Arn and his family are forced to leave their home with thousands of others, to march along the road with just a few possessions and very little food. Their journey goes on for a very long time. Their only order is to keep walking. As the people around them die of dehydration and lack of food, Arn, eleven at the time, is forced to witness the countless killings of those too weak to continue. When Arn is chosen by the Khmer Rouge to play an instrument, he feels as if his life depends on it, and it does. He learns to play the khim, a rather difficult instrument to pick up, and as a result, falls in favor with some of the Khmer soldiers.

However, this brief respite (if you can even call it that) does not shield him from the horrors of war. Every day, someone is killed. Kids he’s come to know, or music teachers or other educated people. His slow starvation and the effects of malnutrition begin to take their toll. But through it all, Arn remains positive, hopeful even. When given a tiny bit of food, he opts to give it to those who need it more. But when forced to take up arms and fight alongside the Khmer Rouge, he becomes what he calls “a tiger” which is something he regrets and probably one of the hardest things he has to work through once he makes it to the States.

Arn’s story is truly amazing. His strong-willed personality and his love of music is what sets him apart. This was a tough read because of the subject matter, but McCormick’s decision to tell it in novel form gives the reader the distance he/she needs to experience the horrors but from a few paces back. Also, this isn’t a one-sided retelling of what we’ve all read before. This book touches on members of the Khmer Rouge and one soldier in particular that helps Arn survive his horrible ordeal.

The other thing to point out, is that this book was initially geared towards younger readers. Because of this, the material is very easy to read but at the same time, gives you a lot to consider and discuss. My book club discussed the book last night and we had the opportunity to do a teleconference with a survivor, which really added to the discussion. The book gives you a very realistic account of what went on during that time. There is also some humor and a lot of heartbreak. I listened to a portion on audio and it was a very emotional experience. I highly recommend the book and audio. It was a National Book Award finalist in 2012.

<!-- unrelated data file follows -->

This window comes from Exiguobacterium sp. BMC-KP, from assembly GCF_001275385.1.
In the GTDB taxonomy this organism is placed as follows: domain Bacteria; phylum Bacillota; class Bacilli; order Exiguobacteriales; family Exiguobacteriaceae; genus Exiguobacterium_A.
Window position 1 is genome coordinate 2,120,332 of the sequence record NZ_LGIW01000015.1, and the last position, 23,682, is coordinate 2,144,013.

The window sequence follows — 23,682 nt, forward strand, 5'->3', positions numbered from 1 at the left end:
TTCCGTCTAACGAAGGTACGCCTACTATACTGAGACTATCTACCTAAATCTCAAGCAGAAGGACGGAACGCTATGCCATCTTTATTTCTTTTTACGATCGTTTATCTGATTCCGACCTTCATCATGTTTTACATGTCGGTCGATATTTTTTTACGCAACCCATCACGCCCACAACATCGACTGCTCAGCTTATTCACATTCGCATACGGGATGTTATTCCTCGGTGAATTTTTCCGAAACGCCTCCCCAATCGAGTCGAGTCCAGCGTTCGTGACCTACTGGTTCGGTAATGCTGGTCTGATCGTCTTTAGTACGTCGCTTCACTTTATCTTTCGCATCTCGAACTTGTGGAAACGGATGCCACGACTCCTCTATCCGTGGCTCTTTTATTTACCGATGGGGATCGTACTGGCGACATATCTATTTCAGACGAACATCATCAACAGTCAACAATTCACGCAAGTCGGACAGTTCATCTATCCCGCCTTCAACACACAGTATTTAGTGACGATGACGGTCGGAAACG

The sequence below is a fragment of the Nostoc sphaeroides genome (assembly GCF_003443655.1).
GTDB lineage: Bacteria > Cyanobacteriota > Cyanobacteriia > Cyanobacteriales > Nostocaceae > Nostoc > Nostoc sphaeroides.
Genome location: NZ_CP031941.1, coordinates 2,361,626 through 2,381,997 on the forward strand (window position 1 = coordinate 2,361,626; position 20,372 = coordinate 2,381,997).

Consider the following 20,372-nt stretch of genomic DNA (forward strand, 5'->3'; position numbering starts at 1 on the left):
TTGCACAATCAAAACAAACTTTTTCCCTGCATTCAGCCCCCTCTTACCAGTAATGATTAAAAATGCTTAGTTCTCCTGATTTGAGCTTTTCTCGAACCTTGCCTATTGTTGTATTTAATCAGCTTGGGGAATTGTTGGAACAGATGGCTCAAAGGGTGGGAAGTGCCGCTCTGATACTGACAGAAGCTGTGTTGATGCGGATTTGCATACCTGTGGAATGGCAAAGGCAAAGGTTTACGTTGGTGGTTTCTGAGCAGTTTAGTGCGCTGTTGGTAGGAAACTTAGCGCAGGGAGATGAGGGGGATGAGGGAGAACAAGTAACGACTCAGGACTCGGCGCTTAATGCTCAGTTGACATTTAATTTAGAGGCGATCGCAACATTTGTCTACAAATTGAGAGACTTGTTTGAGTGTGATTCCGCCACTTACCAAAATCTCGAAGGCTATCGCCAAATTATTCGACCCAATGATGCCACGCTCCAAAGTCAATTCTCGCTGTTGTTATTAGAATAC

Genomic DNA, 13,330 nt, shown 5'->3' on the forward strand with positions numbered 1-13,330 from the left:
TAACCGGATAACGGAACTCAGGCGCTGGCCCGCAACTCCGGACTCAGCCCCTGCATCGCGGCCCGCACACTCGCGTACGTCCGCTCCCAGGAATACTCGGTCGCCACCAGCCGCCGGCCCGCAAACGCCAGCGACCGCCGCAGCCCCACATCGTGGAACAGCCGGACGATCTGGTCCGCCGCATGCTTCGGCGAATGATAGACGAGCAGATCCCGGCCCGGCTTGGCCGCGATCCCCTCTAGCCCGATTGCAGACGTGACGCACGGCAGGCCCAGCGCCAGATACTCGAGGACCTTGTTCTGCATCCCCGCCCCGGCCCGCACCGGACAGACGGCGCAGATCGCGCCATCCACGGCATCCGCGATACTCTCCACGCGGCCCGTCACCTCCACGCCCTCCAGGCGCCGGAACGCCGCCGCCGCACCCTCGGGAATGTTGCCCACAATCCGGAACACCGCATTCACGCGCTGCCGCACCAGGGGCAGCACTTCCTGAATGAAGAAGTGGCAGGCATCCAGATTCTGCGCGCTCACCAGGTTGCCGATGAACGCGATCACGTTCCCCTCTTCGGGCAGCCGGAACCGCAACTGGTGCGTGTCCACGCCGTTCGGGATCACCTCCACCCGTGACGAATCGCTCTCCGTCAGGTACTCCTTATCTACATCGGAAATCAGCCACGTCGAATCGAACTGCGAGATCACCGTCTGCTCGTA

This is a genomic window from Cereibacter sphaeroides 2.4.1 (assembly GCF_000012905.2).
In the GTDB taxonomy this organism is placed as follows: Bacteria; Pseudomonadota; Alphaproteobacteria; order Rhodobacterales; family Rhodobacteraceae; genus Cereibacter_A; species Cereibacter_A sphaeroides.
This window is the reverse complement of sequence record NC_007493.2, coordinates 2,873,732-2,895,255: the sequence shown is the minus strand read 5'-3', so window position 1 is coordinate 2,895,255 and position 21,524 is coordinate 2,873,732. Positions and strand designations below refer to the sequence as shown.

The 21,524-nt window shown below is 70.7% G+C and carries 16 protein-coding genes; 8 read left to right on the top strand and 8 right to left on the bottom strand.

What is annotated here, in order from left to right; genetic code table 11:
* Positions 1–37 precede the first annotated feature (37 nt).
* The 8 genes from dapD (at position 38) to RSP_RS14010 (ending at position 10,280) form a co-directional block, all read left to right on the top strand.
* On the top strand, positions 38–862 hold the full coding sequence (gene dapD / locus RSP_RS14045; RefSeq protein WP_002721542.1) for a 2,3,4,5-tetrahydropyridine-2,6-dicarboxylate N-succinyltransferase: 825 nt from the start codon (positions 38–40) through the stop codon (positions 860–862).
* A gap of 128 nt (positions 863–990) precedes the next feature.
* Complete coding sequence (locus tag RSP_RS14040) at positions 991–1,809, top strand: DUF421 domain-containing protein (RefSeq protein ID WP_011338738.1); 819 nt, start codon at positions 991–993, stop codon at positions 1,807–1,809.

For more reviews, visit my blog: Book Chatter. ( )
  tibobi | Aug 13, 2014 |
I simply must read this. Since it's focused on the horrific events that occured in Cambodia (brings me to tears whenever I think about it), something tells me this book is going to affect me on many different levels.
  Summer_Missfictional | May 23, 2014 |
A pretty good book from the genre of developing world refugee books, but has many of the elements you see in all books from this genre (not a bad thing, just predictable). Story felt really authentic and the flashback to 70s and 80s Cambodia was a needed reflection. ( )
  rdwhitenack | Jul 29, 2013 |
You know, I’ve learnt about Cambodian child soldiers at school. I’ve learnt that they are usually misguided, impressionable children who didn’t know what was happening half the time and were too scared to act the other half of the time. They said that those children were forced to kill their family and drink their blood. They said that those children became feral killing machines because they didn’t know to do anything but kill mindlessly.